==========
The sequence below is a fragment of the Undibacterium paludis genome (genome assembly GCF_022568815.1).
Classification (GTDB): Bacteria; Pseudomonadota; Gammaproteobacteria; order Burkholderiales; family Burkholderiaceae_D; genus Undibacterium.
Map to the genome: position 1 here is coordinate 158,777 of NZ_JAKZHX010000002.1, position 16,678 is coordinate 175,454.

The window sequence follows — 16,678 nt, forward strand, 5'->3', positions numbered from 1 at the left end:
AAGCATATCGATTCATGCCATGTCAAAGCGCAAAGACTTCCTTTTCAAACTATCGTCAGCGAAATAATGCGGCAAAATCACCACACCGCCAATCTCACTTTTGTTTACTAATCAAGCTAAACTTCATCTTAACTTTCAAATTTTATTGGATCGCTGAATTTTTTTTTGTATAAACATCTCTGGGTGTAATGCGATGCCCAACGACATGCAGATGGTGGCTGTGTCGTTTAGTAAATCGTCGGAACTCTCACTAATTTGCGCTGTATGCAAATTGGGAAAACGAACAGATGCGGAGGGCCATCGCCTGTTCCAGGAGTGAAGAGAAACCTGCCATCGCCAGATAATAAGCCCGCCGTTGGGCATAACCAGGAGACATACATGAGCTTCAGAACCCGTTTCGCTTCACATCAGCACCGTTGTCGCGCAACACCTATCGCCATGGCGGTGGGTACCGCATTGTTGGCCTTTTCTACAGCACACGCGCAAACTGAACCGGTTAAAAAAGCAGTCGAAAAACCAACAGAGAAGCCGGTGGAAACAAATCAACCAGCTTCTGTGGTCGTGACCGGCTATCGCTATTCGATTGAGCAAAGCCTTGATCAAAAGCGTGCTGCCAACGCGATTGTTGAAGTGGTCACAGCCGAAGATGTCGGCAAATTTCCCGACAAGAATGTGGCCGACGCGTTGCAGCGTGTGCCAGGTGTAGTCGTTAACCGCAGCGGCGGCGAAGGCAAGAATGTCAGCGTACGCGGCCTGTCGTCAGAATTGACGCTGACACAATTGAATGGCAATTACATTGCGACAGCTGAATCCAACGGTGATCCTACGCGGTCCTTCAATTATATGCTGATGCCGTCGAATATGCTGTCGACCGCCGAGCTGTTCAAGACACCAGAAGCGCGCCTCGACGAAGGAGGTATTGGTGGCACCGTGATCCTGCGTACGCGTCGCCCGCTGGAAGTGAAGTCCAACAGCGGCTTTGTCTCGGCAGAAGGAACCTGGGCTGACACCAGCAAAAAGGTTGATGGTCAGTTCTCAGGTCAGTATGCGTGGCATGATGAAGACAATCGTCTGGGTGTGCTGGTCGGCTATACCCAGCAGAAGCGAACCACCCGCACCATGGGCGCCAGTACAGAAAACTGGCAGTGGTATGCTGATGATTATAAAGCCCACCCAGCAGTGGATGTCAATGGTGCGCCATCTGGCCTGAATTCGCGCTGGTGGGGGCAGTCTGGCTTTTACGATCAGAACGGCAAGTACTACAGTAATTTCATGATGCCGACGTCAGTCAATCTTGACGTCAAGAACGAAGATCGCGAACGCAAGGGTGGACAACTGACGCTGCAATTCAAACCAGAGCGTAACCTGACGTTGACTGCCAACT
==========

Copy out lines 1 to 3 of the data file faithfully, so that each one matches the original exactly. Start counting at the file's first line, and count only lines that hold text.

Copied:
The sequence below is a fragment of the Undibacterium paludis genome (genome assembly GCF_022568815.1).
Classification (GTDB): Bacteria; Pseudomonadota; Gammaproteobacteria; order Burkholderiales; family Burkholderiaceae_D; genus Undibacterium.
Map to the genome: position 1 here is coordinate 158,777 of NZ_JAKZHX010000002.1, position 16,678 is coordinate 175,454.